You know what I hate about BPD, or Borderline Personality Disorder?
I hate that name.
I hate the term “Personality Disorder”.
Call it what it is.
Emotional regulation disorder.
Because that’s what it is.
BPD is, as my psychiatrist explains it (and for the record, he’s the expert in this country on BPD) is basically Bipolar Disorder, with faster cycling (Bipolar at its fastest has cycles of one week up and one week down, while BPD can cycle multiple times a day), doesn’t necessarily have manic, and has abandonment issues.
In fact, people with BPD are usually survivors of abuse and trauma and often are in abusive marriages.
The reason I hate the name “Personality disorder” is because of how people hear it. I was anonymously in a discussion on a message board one time about BPD, and this lovely woman told me that BPD isn’t a mental illness (even though it is officially a mental illness in the DSM 5), because ill people can get better since they’re ill and have a healthy “them” under their illness, but people with personality disorders are fundamentally flawed, there’s no healthy “them” underneath, because their whole essence, their personality, is disordered.
That’s stigma. It’s disgusting.
You know the other thing I hate about BPD?
I hate the lies spread about it.
One so called “expert” on BPD, named Dr Ramani Durvasula, put out a video saying that people with BPD have no empathy, we’re basically narcissists in that we can’t feel or care about other people’s emotions. And people share this around as fact.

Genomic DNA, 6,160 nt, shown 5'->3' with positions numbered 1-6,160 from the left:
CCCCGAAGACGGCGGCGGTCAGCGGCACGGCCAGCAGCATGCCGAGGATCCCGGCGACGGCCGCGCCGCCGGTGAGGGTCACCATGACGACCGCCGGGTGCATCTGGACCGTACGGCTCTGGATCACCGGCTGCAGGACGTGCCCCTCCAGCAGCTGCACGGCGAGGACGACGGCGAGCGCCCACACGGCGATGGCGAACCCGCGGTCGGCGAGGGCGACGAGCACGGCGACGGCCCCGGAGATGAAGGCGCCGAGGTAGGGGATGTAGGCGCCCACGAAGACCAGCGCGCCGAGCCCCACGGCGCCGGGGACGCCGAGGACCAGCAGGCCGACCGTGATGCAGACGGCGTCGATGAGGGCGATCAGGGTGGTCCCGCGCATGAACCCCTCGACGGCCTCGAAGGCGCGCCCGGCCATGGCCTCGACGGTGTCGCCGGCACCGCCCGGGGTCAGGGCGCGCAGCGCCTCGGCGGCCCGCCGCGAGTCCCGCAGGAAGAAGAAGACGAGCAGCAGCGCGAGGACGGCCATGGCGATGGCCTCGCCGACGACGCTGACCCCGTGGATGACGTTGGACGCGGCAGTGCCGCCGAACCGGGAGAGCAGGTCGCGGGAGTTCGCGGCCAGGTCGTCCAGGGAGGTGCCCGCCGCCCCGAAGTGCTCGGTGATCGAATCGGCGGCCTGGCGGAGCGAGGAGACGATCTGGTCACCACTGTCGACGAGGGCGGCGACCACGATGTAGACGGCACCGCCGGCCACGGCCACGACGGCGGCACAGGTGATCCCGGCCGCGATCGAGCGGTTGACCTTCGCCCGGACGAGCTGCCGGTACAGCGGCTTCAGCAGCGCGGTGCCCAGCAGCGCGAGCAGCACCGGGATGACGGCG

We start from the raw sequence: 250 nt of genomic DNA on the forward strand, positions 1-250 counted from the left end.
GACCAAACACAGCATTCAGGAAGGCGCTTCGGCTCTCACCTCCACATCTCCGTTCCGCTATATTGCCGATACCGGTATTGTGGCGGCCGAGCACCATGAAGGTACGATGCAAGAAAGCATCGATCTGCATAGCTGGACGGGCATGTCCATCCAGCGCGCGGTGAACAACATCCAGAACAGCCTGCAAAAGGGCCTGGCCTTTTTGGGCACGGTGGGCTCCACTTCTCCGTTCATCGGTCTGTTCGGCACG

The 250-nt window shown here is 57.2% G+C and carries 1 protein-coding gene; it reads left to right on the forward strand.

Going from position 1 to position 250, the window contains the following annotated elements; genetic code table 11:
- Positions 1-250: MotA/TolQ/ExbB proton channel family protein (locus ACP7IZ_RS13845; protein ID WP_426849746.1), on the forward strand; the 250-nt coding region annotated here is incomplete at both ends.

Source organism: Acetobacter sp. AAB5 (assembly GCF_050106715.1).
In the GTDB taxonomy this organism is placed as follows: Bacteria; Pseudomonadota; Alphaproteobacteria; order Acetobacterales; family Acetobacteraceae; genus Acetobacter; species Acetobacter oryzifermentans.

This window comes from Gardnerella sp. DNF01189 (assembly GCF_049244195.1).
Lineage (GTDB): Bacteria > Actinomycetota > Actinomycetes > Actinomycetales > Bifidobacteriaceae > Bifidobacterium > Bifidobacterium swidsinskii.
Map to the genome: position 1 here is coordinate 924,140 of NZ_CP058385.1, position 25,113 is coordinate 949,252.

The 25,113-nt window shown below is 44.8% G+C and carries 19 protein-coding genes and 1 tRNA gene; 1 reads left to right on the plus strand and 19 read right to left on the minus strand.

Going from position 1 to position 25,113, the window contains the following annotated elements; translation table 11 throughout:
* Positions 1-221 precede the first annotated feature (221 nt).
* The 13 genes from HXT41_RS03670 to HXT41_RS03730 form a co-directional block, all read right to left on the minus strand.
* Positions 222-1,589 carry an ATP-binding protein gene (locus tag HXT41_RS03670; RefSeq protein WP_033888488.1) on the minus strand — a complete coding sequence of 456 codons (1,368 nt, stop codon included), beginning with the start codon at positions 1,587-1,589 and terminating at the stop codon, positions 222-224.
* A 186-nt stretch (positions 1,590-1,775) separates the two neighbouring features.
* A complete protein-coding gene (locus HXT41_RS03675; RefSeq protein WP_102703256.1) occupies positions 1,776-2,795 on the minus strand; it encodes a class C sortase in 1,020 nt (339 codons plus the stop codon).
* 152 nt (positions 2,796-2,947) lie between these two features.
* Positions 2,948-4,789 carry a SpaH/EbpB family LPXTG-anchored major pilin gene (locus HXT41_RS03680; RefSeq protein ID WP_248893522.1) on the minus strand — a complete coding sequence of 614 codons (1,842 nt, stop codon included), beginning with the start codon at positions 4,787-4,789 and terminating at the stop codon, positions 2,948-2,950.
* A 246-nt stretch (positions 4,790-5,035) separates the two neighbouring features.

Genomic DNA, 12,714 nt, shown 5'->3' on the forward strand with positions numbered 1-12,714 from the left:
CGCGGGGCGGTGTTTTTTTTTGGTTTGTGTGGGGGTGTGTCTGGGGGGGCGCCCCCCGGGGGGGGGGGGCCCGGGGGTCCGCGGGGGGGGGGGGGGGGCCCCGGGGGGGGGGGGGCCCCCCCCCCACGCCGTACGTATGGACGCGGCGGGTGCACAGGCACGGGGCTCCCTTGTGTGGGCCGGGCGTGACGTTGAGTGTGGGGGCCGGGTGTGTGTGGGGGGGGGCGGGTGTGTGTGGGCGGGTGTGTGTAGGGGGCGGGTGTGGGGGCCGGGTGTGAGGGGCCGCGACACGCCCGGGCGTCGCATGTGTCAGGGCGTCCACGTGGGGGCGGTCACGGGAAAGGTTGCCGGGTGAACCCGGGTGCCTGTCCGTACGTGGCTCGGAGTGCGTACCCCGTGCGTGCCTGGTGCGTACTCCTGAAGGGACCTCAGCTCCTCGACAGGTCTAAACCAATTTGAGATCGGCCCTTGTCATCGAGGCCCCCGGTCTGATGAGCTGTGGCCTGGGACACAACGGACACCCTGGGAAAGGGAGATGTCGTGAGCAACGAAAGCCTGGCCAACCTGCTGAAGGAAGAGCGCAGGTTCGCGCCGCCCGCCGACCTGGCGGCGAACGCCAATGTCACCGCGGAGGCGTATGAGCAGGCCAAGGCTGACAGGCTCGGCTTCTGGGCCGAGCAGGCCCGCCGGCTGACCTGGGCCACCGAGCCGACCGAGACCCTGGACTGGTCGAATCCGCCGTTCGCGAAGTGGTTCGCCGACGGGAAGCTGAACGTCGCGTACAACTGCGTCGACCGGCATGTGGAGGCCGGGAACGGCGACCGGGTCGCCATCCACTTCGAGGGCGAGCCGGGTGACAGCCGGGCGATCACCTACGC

Let me tell you something.
Not only is this extremely hurtful and damaging, that is patently untrue. Not only do I have lots of empathy, and am known as being one of the most empathetic people in my circles, that is actually one of the hallmarks of people with BPD. Being super, super, super emotionally sensitive. The way I describe it is being like a peach… without its skin even protecting me. And while I’m also very emotionally sensitive about my own things, I’m like an emotional sponge and feed off the emotions of other people. Whatever other people feel, I feel also for them. Sometimes I need to protect myself from that, and stop being around people, because I can barely even handle my strong emotions, let alone everyone else’s, and their panic becomes my panic, or their sadness becomes my sadness.
Ever since becoming diagnosed with BPD, I’ve seeked out other people with BPD. I run a support group for women with BPD. And let me tell you something- I’ve never met a group of people who are more empathetic, kind, caring, and loving. People who have BPD are hurting a lot, and because of that hurt, they try to make sure other people in the world aren’t suffering, and most people I know with BPD are activists to try to stop suffering not just in their circles, but the world at large.
Because they care.
So incredibly much.
I hate even more that BPD is compared to narcissism, because BPD happens when you’re an emotionally sensitive individual, who has been in an invalidating environment, which usually happens when being raised by narcissists and being married to narcissists. People can have BPD and be narcissists, but that tends to be rare, and those people tend to not be diagnosed, because the hallmark of narcissism is thinking you’re perfect, so you wouldn’t be going to get diagnosed or treated in the first place.